Sometimes We Become the Student


As teachers, we often take for granted the process of learning. We make our lesson plans, target our learning objectives, and even map out a year of what we want our students to learn.

I sometimes think that learning is magic, a bit like alchemy. No matter the inputs, it feels amazing when students come up to me to spout fun Rio Grande facts or what they would do to help protect this river at risk. As a “non-formal” educator, I have been largely immune to state learning standards, but have always been happy to point out the connections to teachers who are hesitant to use precious class time for an “outside” environmental educator to do some classroom science teaching and nature activities.

This school year has made me think about learning in a completely new and different way. For one,  I’m slightly removed from my regular realm as a teacher, or a student learning about teaching. Instead, this fall, the environmental educator becomes the student. But, I’m not learning about teaching or education.

Funnily enough, I am closer to learning than I have been in what feels like a really long time. I am currently in my third week as a massage therapy student. Teaching is still of my life. But this is another dream I decided to pursue, as well). It has been years since I was in a classroom as a college or high school student. In our small class of 10, I am only one of two who have graduated from college. We all look at our learning apprehensively. How do we study? How do we learn more than 200 bones of the human body, the 600–800 plus muscles? How do we keep that knowledge in our brains so that it doesn’t become cram-fodder that falls out of the brain as quickly as it was crammed in?

I take notes. I make flash cards. I study like a diligent student that I haven’t been in most cases. I drive to school and review muscles actions. I dream of massage strokes. Sometimes, I just relax and let the material fly over me, as I release and then come back to review.

I pay attention to the instructors. Sometimes, in the midst of a boring class “read aloud” paragraph by paragraph of the anatomy text, I critique in my head the methods of the instructor. I think about how I am going to learn the material, and how I would teach it differently, interactively, excitingly. It’s easy to be the critical student, though. I have to remember that teaching doesn’t come easily to everyone, just the way that learning is different for each of us. It makes me appreciate teaching in a whole new way. As a new student, I am approaching my learning in weird way. I think that my teaching will never be the same, as a result.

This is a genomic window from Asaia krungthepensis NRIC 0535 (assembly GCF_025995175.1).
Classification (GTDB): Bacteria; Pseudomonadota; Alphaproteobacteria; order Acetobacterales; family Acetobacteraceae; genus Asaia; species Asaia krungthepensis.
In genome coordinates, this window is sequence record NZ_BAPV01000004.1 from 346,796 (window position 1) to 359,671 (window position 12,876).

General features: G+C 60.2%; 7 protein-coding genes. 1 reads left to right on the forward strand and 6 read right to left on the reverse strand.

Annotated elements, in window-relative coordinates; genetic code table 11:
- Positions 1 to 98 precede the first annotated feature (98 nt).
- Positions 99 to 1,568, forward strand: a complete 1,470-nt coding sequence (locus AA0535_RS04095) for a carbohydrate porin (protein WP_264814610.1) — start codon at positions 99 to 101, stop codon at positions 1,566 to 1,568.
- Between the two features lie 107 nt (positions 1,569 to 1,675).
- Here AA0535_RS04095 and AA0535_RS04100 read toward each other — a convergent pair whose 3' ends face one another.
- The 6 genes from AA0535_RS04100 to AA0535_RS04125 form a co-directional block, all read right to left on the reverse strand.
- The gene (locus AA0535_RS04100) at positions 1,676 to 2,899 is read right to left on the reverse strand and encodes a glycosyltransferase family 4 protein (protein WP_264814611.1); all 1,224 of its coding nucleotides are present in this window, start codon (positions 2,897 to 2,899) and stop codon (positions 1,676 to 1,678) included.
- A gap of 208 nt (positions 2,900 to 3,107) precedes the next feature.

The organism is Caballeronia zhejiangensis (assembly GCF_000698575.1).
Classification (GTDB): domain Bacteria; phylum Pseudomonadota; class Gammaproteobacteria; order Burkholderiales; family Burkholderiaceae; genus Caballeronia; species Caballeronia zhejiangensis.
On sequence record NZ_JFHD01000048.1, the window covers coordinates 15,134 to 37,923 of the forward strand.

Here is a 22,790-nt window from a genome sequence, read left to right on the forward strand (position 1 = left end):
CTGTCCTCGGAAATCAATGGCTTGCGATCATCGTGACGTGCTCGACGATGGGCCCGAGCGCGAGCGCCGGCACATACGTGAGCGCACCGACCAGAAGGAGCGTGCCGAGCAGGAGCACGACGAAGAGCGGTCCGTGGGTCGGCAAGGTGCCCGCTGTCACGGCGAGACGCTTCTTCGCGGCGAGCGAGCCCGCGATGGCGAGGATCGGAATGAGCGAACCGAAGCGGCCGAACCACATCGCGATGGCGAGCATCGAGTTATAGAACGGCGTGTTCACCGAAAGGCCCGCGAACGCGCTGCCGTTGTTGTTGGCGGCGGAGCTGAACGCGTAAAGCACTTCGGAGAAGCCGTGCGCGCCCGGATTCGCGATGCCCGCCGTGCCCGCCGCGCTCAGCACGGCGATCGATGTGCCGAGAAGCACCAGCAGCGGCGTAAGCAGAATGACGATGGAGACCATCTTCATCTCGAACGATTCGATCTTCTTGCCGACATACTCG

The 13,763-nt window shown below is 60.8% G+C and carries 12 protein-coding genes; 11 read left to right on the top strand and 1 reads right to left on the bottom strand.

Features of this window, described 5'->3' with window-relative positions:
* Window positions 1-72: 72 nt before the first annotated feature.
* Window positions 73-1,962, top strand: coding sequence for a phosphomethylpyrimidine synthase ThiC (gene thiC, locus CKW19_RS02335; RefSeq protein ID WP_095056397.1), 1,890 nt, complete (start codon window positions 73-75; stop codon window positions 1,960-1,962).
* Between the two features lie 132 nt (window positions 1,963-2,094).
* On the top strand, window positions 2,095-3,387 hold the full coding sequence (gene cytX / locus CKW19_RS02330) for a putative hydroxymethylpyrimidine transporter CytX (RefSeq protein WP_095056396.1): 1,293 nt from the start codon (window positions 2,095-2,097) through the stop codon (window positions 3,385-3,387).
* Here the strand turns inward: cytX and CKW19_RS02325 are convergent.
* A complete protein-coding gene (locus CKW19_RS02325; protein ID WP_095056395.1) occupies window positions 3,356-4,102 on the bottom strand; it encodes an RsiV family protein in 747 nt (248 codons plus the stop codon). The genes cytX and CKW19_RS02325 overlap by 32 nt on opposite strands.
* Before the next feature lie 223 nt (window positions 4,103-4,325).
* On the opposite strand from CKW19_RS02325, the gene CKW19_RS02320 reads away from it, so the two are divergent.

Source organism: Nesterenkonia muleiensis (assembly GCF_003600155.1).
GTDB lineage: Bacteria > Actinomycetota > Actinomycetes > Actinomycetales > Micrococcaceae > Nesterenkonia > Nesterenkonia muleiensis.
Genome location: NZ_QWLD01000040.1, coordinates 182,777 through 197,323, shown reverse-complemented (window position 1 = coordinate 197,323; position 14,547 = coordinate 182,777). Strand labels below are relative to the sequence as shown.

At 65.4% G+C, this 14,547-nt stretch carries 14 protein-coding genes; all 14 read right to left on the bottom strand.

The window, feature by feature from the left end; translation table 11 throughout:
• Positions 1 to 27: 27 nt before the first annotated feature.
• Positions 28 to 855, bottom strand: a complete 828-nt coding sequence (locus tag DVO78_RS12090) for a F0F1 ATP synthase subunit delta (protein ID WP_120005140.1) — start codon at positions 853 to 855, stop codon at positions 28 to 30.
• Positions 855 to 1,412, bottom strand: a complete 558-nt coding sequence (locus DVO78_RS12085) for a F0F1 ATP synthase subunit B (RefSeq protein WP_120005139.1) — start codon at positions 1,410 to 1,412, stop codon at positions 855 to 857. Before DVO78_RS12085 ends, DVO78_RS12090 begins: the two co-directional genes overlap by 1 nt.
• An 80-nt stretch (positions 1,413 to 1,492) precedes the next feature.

Sometimes, we have to let go. We become the student. We sit in the back of the room and let the lecture wash over us. We come home, tired and excited, and stack the textbooks on the desk, with the overwhelming task of studying ahead of us. We help other students study. We appreciate the “hands-on” method of massage school. We dream of hiking field trips to the Rio Grande, and we find connections to the geography of the river with the anatomy of the human muscular and skeletal system. We find connections between environmental education and massage therapy. We relax. We let go. We relish becoming the student. We learn new ways of teaching. We take a breath and find new directions.

Kary Schumpert is an environmental educator, a writer, and a student in Albuquerque. She finds her greatest sense of place and inspiration in New Mexico. Kary loves composting with worms, running, hiking, swimming, writing, teaching, and learning, among many things. Kary is a contributing editor to The Community Works Journal and her writing has also appeared in Green Teacher, Elephant Journal, New Leaf Meditation Project, and The Upper Room. She keeps a personal blog at

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